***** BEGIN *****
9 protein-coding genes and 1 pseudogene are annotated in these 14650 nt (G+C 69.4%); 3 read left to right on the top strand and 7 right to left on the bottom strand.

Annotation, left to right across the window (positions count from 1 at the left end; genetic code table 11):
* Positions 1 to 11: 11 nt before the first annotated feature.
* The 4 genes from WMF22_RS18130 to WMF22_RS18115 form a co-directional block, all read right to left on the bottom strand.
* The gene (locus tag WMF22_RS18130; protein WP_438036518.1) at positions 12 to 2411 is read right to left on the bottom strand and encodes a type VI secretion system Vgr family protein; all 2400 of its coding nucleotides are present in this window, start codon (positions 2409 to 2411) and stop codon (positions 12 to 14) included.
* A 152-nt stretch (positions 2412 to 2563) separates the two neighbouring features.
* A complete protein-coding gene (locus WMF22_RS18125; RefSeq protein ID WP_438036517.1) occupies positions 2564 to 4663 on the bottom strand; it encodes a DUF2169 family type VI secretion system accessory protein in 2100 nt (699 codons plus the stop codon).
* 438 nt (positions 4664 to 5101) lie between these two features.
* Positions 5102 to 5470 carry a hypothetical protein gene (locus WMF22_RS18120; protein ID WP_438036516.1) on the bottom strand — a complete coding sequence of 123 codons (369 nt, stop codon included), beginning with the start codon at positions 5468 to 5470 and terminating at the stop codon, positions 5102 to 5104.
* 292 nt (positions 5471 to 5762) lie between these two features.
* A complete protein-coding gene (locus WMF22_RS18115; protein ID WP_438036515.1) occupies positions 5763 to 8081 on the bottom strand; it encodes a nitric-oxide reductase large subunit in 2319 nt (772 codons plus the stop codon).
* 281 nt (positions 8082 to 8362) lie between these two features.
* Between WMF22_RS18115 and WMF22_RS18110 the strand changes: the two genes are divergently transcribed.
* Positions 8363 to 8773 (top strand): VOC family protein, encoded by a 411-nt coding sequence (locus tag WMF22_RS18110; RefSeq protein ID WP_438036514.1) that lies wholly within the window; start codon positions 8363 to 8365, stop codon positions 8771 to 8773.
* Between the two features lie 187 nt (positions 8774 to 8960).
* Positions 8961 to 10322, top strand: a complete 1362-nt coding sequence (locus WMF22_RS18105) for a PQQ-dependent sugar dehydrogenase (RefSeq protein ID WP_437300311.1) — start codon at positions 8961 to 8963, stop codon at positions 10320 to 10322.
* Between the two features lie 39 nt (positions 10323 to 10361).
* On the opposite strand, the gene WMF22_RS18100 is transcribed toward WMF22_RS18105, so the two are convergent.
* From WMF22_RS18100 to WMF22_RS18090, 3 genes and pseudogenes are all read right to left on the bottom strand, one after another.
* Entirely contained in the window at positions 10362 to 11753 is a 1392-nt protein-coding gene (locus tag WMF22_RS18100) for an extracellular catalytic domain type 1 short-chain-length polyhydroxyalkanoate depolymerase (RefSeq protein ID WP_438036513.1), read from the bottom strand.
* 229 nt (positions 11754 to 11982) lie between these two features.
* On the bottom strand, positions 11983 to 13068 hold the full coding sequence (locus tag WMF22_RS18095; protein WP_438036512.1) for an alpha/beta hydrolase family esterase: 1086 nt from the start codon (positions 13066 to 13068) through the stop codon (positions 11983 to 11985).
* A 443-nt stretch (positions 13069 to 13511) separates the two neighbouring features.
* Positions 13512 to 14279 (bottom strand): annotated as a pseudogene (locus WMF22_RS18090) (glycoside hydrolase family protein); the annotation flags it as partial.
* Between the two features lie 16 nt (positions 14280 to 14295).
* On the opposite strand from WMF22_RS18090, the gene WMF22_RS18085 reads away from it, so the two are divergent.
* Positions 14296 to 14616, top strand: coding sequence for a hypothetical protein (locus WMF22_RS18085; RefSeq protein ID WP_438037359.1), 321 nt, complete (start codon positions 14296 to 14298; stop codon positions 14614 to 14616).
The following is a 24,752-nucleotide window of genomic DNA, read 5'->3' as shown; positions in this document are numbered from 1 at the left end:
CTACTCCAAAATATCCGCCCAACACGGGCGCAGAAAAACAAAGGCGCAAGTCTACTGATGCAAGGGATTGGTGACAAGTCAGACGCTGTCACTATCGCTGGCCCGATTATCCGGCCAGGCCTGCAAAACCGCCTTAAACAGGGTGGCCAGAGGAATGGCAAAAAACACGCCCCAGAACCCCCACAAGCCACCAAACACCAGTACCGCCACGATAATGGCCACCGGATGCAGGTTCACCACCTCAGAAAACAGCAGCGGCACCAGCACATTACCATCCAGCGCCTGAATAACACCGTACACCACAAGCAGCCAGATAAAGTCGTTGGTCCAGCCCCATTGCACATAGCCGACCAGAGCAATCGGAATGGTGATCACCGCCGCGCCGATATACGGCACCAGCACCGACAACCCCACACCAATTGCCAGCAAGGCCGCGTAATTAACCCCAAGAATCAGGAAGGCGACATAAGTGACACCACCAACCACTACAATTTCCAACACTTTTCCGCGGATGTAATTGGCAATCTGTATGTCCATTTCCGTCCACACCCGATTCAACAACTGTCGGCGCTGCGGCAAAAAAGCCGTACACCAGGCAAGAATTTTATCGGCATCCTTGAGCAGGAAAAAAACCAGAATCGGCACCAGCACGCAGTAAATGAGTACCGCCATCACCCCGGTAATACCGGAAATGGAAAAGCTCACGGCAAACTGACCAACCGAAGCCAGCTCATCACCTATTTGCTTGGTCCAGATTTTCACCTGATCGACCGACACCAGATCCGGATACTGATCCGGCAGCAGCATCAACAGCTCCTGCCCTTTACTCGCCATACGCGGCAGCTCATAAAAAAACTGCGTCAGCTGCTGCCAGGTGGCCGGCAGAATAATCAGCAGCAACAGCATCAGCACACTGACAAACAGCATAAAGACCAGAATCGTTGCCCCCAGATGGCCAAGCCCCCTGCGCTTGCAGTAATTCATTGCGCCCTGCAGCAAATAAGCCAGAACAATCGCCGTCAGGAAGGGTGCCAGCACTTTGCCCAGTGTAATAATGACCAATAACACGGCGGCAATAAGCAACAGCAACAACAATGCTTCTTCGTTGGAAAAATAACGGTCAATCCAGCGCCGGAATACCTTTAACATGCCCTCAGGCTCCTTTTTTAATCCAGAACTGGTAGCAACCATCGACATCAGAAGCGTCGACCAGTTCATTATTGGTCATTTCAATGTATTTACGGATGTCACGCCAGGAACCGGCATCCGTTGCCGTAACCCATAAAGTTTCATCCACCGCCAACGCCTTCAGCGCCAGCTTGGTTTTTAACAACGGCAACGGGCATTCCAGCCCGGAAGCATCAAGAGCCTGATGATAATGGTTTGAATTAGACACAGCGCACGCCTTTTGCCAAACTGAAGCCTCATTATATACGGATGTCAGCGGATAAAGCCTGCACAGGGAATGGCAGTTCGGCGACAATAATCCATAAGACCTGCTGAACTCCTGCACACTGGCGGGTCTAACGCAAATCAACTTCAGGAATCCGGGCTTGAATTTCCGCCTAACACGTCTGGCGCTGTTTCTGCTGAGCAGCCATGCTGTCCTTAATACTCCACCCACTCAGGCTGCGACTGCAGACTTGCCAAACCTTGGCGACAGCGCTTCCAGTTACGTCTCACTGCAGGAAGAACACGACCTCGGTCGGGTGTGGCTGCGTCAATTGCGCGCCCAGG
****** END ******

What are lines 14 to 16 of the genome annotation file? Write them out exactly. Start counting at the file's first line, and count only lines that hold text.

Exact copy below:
* Positions 8363 to 8773 (top strand): VOC family protein, encoded by a 411-nt coding sequence (locus tag WMF22_RS18110; RefSeq protein ID WP_438036514.1) that lies wholly within the window; start codon positions 8363 to 8365, stop codon positions 8771 to 8773.
* Between the two features lie 187 nt (positions 8774 to 8960).
* Positions 8961 to 10322, top strand: a complete 1362-nt coding sequence (locus WMF22_RS18105) for a PQQ-dependent sugar dehydrogenase (RefSeq protein ID WP_437300311.1) — start codon at positions 8961 to 8963, stop codon at positions 10320 to 10322.